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Milton Babbitt / T.J. Anderson / Richard Wernick, The Contemporary Chamber Ensemble*, Arthur WeisbergSpectrum: New American Music, Volume V

Label:Nonesuch – H-71303
Series:Spectrum: New American Music – V
Format:
Vinyl, LP, Album
Country:US
Released:
Genre:Classical
Style:Contemporary

Tracklist

A1All Set, For Jazz Ensemble
Composed ByMilton Babbitt
7:53
A2Variations On A Theme By M. B. Tolson
Composed ByT.J. Anderson
13:55
B1Kaddish-Requiem (A Secular Service For The Victims Of Indochina)
Composed ByRichard Wernick
18:58
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Credits

Notes

A1 composed in 1957. A2 composed in 1969. B1 composed in 1971.

Address on bottom sleeve and label: 15 Columbia Circle, New York, N.Y. 10023

[from back cover]
"texts and translations enclosed"

A1: "for alto saxophone, tenor saxophone, trumpet, trombone, contrabass, piano, vibraphone, and percussion"
A2: "for mezzo-soprano, alto saxophone, trumpet, trombone, violin, cello, and piano"
B1: "for mezzo-soprano, cantor, piccolo, flute, alto flute, clarinet, bass clarinet, violin, cello, sitar, piano, and percussion"

"recorded with the assistance of The Martha Baird Rockefeller Fund for Music, Inc."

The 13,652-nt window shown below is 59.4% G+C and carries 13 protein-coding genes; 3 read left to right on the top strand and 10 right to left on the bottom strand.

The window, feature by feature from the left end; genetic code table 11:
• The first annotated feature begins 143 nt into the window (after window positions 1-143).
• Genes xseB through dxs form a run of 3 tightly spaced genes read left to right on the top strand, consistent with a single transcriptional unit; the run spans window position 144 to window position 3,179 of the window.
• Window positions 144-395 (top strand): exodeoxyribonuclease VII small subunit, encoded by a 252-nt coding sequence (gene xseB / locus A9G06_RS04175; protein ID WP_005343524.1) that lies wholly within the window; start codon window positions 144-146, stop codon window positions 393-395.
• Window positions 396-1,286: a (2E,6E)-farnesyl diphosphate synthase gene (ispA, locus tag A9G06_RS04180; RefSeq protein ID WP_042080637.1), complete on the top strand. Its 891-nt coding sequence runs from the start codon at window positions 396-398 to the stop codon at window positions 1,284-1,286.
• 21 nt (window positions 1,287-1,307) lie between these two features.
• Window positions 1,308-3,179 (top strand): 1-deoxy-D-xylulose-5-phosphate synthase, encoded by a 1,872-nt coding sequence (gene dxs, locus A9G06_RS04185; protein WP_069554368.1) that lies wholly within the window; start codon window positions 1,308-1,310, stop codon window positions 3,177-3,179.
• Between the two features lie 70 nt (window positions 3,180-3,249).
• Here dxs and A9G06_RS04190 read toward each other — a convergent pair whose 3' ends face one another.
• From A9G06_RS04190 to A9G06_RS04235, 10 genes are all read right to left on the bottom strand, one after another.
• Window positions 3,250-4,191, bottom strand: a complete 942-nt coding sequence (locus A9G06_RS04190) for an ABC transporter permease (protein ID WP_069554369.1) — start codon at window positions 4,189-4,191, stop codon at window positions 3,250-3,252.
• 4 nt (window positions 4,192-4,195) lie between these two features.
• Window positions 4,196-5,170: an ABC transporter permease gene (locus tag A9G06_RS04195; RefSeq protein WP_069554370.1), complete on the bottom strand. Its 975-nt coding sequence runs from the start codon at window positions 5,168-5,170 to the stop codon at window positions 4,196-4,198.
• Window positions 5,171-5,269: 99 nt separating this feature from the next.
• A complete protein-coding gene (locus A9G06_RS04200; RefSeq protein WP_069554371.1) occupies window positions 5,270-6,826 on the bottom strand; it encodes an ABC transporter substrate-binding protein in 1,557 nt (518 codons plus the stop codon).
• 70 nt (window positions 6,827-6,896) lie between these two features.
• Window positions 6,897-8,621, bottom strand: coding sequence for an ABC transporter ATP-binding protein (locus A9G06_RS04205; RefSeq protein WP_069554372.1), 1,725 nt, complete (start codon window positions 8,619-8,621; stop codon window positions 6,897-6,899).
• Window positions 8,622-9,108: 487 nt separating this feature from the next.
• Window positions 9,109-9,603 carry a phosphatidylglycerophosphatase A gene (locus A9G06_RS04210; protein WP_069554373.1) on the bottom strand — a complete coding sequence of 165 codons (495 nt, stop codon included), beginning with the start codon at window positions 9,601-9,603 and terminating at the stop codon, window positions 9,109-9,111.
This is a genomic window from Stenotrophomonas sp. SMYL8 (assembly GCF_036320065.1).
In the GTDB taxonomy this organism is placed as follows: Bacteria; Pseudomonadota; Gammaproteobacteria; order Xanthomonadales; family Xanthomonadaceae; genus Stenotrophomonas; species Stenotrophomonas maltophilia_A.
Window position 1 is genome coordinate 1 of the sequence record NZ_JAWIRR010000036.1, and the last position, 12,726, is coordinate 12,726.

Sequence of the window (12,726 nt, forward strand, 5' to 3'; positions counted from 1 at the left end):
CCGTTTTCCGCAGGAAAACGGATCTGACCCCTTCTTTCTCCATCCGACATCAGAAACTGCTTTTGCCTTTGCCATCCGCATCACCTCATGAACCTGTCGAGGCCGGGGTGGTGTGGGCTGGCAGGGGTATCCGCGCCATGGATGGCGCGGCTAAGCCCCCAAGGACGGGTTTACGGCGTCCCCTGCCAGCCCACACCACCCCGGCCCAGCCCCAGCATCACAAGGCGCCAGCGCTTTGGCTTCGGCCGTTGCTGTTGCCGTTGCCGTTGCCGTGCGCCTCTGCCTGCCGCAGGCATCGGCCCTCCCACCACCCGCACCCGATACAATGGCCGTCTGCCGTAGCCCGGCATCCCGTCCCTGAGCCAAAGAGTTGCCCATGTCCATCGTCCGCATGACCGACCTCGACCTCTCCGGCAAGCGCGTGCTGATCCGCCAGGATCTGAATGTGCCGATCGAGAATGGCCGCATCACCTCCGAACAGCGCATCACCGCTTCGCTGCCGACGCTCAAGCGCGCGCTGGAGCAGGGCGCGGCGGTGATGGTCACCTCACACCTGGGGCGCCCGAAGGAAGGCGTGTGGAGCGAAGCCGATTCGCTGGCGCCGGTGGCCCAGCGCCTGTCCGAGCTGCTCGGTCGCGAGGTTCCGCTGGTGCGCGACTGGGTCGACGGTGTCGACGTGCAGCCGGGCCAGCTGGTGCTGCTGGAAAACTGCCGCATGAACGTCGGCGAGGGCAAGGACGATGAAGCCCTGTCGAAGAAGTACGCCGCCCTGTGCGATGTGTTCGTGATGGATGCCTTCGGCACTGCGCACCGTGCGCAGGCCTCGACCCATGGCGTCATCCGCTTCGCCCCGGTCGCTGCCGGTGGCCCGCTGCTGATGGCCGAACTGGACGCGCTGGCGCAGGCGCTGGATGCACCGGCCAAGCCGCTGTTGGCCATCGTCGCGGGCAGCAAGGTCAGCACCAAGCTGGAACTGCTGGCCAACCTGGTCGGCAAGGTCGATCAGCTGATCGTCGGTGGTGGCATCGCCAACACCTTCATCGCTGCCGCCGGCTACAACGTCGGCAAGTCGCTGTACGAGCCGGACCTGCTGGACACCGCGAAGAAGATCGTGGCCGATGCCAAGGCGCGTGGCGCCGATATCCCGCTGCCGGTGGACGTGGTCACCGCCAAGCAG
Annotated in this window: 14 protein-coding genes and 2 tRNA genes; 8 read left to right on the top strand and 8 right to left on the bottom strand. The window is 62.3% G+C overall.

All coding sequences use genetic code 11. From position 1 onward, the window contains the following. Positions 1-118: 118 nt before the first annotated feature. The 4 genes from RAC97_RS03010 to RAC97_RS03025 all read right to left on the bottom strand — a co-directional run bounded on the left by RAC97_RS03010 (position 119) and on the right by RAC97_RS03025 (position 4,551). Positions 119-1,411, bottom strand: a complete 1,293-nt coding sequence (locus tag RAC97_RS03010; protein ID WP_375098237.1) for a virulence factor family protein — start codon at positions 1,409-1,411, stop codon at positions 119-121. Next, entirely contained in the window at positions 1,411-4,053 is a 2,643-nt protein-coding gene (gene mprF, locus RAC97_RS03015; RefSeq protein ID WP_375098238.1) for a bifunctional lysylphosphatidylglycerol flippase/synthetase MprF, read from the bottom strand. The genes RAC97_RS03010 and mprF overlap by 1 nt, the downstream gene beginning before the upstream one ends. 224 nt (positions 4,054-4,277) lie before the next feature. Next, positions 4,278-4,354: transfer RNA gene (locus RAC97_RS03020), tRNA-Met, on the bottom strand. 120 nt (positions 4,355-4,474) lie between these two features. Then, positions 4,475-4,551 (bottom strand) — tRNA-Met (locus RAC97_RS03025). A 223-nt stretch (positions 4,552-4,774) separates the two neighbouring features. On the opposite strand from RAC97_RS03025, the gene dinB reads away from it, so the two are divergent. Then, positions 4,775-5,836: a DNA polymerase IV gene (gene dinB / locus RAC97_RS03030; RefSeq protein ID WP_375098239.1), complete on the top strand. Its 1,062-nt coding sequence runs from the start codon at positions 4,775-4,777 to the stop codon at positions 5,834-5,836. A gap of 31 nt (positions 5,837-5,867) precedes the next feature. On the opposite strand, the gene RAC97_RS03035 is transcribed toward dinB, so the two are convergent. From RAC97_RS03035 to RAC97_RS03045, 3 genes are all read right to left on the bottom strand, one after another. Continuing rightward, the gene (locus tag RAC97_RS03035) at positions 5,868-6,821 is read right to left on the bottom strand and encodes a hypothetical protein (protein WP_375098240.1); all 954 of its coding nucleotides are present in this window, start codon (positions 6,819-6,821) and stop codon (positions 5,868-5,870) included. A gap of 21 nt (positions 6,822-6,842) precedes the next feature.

"Kaddish-Requiem recorded by Phonag Studios, Lindau/Zurich, in cooperation with Elite Recordings, Inc., New York."
"Kaddish tape section recorded at Park Avenue Temple, Bridgeport, Conn."
"tape collage realized by the composer at Presser Electronic Studio, University of Pennsylvania."

"a Dolby-system recording"

Barcode and Other Identifiers

  • Matrix / Runout (Side A runout, etched; [SRC Logo], "STERLING" stamped): H-71303-A-1 SP [SRC Logo] STERLING RL
  • Matrix / Runout (Side B runout, etched; [SRC Logo], "STERLING" stamped): H-71303-B-1 SP [SRC Logo] STERLING RL

Other Versions (1)View All

Title (Format)LabelCat#CountryYear
New Submission
Spectrum: New American Music, Volume V (LP, Album)NonesuchH-71303US1974

Reviews

Adam_A's avatar
Adam_A
If this wasn't part of a series for which I have most of the volumes, I'm not sure that I would be keeping this. I think the highly experimental phase of American music during the mid-20th century is an important one, but more for its message of breaking free from constrictions rather than the actual music that was developed during this time. Of course, the three pieces here are challenging, and represent aspects of American life in ways that had only begun in the last couple of decades from that point. Either you can totally dig what music sounds like when the 12-tone is taken to its greatest reach, or you find the lack of focus "unmusical". I'm sort of in the middle. Still, this is _interesting_ music and when I do listen to this album, it's purely for interest.